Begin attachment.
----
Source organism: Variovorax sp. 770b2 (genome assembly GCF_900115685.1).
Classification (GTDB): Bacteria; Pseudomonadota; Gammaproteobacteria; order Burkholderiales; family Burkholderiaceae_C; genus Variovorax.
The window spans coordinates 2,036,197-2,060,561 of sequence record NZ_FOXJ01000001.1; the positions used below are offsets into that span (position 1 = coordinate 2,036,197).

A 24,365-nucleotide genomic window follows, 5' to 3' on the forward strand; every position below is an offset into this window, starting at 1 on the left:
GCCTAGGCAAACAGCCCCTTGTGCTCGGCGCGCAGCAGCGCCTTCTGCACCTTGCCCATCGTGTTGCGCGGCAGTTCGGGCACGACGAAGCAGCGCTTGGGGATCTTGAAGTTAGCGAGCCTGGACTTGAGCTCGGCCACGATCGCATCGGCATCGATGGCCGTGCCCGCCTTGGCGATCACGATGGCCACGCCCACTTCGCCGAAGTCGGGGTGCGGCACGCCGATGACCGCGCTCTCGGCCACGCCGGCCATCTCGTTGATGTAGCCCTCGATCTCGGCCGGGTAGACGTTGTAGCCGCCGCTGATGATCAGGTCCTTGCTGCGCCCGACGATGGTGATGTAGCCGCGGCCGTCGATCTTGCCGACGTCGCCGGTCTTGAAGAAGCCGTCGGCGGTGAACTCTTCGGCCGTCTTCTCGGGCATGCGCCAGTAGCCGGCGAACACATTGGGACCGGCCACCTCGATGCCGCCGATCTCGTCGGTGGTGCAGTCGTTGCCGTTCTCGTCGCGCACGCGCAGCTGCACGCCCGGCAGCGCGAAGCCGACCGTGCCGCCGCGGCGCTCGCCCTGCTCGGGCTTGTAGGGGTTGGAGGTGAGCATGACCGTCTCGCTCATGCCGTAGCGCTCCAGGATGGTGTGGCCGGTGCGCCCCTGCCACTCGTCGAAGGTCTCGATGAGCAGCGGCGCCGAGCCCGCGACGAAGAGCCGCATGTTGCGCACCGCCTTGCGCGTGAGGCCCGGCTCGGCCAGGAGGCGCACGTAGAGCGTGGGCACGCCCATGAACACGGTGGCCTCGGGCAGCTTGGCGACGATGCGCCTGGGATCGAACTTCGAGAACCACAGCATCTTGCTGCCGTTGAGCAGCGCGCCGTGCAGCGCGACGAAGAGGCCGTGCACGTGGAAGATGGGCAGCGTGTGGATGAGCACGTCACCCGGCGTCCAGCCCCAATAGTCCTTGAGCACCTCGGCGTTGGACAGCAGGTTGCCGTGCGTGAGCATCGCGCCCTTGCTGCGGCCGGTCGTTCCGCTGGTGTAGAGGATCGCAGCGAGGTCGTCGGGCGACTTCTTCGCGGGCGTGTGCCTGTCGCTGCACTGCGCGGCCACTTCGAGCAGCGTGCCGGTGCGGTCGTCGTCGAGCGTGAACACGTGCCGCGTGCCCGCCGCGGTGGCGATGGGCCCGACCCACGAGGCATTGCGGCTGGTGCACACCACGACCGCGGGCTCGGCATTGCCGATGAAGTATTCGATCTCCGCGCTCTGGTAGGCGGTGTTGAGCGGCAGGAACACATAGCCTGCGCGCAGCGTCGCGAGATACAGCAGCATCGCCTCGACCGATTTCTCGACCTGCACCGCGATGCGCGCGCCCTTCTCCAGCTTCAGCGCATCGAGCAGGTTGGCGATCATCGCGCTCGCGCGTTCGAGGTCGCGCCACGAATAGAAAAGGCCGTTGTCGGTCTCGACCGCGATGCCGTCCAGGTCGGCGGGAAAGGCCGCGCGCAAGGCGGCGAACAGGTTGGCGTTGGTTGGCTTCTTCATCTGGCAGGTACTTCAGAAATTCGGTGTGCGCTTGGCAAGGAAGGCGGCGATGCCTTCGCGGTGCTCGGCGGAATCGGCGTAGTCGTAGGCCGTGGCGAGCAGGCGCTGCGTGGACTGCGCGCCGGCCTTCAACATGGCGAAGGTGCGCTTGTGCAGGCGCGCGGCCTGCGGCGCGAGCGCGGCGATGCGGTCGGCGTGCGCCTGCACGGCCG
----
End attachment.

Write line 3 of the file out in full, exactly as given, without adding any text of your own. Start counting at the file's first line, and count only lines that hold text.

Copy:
The window spans coordinates 2,036,197-2,060,561 of sequence record NZ_FOXJ01000001.1; the positions used below are offsets into that span (position 1 = coordinate 2,036,197).